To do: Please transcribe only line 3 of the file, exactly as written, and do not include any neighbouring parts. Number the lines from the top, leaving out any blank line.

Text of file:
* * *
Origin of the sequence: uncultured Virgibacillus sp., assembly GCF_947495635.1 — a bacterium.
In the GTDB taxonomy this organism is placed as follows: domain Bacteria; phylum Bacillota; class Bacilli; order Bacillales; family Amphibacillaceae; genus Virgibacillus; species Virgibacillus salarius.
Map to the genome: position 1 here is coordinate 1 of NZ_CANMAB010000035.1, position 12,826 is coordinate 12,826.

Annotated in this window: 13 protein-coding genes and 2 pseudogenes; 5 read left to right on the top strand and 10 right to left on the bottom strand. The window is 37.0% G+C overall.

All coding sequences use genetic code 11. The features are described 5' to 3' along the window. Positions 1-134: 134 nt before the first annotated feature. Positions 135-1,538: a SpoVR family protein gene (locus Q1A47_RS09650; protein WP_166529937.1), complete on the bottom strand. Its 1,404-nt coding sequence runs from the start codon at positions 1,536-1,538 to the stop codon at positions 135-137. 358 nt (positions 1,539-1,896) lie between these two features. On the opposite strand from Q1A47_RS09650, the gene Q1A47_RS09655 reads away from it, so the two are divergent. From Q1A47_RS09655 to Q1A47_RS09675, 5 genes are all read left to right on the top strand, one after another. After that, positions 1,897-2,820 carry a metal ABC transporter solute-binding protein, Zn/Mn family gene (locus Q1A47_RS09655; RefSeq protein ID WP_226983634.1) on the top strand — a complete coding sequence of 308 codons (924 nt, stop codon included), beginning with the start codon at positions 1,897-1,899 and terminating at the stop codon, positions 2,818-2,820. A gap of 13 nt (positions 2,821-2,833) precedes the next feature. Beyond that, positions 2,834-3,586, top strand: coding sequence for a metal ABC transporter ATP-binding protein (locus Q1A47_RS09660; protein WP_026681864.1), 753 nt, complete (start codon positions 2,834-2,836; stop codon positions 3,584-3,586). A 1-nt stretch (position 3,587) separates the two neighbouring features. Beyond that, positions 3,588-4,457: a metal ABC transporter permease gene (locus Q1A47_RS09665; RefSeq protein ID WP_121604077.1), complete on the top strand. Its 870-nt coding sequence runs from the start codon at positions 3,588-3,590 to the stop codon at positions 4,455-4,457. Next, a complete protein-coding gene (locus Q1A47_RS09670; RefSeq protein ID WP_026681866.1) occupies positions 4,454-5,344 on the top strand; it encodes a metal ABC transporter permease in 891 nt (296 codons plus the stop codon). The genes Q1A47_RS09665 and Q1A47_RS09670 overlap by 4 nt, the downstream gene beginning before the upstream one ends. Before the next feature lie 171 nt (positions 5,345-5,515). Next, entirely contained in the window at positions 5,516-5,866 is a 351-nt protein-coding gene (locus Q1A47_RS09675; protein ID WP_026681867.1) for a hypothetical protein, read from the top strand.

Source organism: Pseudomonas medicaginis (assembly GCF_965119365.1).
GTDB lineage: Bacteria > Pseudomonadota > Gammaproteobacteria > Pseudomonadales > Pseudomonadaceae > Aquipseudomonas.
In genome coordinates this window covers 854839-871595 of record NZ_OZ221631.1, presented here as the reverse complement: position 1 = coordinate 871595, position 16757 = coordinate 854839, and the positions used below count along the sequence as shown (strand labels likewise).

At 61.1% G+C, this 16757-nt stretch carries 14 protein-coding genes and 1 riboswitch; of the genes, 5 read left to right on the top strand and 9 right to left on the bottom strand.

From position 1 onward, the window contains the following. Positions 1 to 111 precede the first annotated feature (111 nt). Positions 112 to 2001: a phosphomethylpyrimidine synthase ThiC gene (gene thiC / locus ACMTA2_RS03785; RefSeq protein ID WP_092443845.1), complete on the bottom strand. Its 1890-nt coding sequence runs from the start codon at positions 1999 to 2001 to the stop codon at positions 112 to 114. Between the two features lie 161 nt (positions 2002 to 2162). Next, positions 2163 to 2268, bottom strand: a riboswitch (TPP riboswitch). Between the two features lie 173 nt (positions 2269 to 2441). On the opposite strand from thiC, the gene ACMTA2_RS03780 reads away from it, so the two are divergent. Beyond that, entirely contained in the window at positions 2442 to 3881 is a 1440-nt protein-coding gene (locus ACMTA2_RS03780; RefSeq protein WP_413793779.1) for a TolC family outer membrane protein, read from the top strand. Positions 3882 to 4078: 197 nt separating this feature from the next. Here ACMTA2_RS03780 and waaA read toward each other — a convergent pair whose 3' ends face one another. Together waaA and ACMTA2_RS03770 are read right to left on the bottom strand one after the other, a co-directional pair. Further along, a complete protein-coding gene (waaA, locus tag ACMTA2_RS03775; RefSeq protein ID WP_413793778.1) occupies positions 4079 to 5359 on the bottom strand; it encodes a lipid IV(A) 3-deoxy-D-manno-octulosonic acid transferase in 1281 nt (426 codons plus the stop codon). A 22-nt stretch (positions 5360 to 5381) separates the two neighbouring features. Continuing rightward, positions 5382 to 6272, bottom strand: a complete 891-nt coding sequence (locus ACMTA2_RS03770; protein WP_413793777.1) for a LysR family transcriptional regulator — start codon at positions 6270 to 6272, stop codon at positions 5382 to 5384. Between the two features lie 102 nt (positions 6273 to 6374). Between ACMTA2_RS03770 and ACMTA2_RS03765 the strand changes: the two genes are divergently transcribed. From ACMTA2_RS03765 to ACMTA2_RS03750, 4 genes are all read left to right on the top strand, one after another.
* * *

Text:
Map to the genome: position 1 here is coordinate 1 of NZ_CANMAB010000035.1, position 12,826 is coordinate 12,826.